Lowering the walls and crossing boundaries: applications of experiential learning to teaching collaboration

  • Dave Gosselin
  • Sara Cooper
  • Sydney Lawton
  • Ronald J Bonnstetter
  • Bill J Bonnstetter


Higher education is being confronted with a paradigm shift that is forcing it to collectively reexamine their ability to develop graduates who have relevant professional competencies. Collaboration and team work are competencies that are sought after by many employers. The creation of effective collaboration is critical to developing the interdisciplinary linkages that are necessary to confront the many environmental challenges posed by human activities and prepare today’s students to meet future intellectual and workforce demands. To address the challenge of developing collaboration skills, the Environmental Studies (ES) program at the University of Nebraska-Lincoln (UNL) used a backward curriculum design, multiple modalities of experiential learning, and a reflective action research approach to develop collaboration and teamwork skills in undergraduate students. The ES program partnered with Target Training International Ltd. (TTI), to gain insights into the use of their instruments as boundary objects to help student’s understand self and create interdisciplinary teams. Through the use of an instrument, the TriMetrix®, the UNL-ES program is taking a page from the business world and partnering with it to help students understand themselves, adapt their behaviors to more effectively work in a team, and be introduced to the concept of assessments and their use in the professional world. These assessments played a positive role in the dynamics of each group, some more than others. The analyses of these data for this class have informed us about how to improve the use of the assessment output in class. Specifically, we can use these data as specific examples in debriefing future classes. We have also identified certain mixtures of behavioral styles and motivational drivers that may be problematic to group work. Many students have experienced team projects. However, most students have not explicitly had to learn about the factors that go into effective collaboration or they have never been explicitly explained to them. This is particularly the case with regard to processes of developing shared responsibility.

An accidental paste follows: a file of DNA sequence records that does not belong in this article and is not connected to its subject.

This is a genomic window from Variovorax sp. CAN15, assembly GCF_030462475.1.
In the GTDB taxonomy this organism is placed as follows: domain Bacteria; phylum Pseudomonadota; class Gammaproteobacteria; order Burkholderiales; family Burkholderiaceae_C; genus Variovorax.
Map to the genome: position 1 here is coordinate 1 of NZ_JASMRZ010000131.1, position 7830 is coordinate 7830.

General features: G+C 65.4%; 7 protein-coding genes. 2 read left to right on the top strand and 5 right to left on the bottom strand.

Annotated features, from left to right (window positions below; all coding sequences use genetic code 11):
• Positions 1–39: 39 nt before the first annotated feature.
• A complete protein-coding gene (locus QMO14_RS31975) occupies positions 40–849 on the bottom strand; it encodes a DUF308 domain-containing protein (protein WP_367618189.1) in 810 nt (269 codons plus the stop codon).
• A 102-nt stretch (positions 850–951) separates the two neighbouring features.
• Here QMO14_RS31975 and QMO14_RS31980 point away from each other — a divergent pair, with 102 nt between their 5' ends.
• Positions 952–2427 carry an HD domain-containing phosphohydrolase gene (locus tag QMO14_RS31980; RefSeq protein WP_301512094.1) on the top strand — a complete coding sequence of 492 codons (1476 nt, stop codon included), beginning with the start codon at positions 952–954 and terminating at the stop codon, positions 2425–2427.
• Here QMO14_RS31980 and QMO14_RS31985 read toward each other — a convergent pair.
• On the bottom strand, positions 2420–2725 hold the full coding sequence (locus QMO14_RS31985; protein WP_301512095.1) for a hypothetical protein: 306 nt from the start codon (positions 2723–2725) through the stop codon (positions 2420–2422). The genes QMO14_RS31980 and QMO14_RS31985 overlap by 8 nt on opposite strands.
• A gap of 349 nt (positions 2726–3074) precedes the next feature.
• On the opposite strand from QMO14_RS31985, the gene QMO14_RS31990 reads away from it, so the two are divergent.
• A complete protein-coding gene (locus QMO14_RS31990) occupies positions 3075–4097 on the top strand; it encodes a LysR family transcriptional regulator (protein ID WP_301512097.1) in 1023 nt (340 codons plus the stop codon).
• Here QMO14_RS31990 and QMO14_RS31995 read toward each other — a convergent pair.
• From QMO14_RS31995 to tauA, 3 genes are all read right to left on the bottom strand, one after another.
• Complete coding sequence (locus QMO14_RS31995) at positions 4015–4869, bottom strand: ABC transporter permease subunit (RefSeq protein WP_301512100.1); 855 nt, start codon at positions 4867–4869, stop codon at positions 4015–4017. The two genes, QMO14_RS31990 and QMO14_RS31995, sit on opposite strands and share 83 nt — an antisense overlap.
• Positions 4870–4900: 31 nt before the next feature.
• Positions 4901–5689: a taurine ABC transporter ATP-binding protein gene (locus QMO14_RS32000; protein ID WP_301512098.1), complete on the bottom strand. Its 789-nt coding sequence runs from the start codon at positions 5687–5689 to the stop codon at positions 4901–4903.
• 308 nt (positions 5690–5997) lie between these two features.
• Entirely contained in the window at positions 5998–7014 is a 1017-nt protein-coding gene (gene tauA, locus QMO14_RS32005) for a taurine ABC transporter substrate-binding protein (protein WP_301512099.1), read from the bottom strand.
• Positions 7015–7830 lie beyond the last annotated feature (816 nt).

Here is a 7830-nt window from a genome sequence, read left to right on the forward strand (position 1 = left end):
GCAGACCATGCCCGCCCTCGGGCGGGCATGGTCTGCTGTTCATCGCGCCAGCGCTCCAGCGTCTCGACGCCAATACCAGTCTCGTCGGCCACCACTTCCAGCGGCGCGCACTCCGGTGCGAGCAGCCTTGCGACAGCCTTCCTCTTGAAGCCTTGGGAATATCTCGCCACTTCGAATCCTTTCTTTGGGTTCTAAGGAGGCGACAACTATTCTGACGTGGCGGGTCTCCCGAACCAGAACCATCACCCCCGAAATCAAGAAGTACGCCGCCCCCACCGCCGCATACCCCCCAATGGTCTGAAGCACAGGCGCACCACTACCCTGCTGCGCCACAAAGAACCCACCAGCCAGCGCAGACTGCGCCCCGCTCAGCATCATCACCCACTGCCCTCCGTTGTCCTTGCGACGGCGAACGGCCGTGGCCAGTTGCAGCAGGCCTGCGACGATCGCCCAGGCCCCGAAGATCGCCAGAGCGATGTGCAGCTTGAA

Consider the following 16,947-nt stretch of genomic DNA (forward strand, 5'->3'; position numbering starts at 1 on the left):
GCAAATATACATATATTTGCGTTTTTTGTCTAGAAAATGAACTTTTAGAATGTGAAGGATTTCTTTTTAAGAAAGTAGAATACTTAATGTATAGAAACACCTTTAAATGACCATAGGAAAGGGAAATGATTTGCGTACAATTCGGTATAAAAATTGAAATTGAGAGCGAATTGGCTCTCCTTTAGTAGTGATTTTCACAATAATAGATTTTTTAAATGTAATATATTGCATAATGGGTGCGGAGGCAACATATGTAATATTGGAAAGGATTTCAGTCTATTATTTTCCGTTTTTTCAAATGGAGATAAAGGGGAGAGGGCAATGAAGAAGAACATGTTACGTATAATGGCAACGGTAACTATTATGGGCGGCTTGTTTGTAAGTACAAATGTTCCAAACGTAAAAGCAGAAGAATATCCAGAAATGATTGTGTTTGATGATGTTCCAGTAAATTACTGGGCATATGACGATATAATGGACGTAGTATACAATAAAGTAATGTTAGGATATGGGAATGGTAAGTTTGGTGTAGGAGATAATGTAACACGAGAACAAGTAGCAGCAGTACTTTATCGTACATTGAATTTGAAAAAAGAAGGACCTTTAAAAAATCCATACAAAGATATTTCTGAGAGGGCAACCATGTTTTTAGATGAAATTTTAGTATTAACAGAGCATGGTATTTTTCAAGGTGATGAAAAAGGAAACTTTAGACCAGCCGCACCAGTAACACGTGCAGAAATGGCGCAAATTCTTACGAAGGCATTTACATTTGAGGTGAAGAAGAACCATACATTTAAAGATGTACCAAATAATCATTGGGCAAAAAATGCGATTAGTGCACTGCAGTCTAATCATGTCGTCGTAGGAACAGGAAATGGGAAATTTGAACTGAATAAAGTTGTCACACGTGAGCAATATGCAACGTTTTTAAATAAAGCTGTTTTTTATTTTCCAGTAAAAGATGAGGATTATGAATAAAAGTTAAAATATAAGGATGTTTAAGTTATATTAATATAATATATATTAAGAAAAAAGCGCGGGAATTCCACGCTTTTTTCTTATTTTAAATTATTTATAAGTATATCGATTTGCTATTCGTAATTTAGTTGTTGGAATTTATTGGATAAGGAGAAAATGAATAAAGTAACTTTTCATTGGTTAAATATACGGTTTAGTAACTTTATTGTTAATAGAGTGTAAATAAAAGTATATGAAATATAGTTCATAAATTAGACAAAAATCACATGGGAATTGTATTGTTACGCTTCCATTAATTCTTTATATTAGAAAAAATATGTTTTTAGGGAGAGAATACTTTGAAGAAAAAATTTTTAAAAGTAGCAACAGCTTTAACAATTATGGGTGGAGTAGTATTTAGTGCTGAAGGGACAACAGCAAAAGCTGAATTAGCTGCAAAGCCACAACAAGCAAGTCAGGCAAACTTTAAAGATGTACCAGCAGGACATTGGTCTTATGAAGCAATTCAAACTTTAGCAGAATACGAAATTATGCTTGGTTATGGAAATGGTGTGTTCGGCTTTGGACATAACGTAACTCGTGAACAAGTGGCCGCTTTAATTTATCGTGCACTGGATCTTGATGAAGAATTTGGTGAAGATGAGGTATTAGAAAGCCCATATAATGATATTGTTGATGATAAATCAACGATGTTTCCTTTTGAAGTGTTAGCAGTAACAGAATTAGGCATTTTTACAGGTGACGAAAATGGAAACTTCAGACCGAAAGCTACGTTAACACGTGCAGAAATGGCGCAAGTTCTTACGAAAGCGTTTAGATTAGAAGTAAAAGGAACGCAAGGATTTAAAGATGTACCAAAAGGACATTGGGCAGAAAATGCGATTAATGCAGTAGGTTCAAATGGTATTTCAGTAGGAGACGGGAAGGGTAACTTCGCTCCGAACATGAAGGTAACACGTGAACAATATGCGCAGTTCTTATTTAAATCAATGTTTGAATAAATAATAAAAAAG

Assessment Boundary objects Collaboration Teamwork Course design TriMetrix Target training international Content mastery 


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Copyright information

© AESS 2015

Authors and Affiliations

  • Dave Gosselin
    • 1
  • Sara Cooper
    • 1
  • Sydney Lawton
    • 1
  • Ronald J Bonnstetter
    • 2
  • Bill J Bonnstetter
    • 2
  1. 1.Environmental Studies ProgramUniversity of Nebraska-LincolnLincolnUSA
  2. 2.Target Training International, Ltd.ScottsdaleUSA

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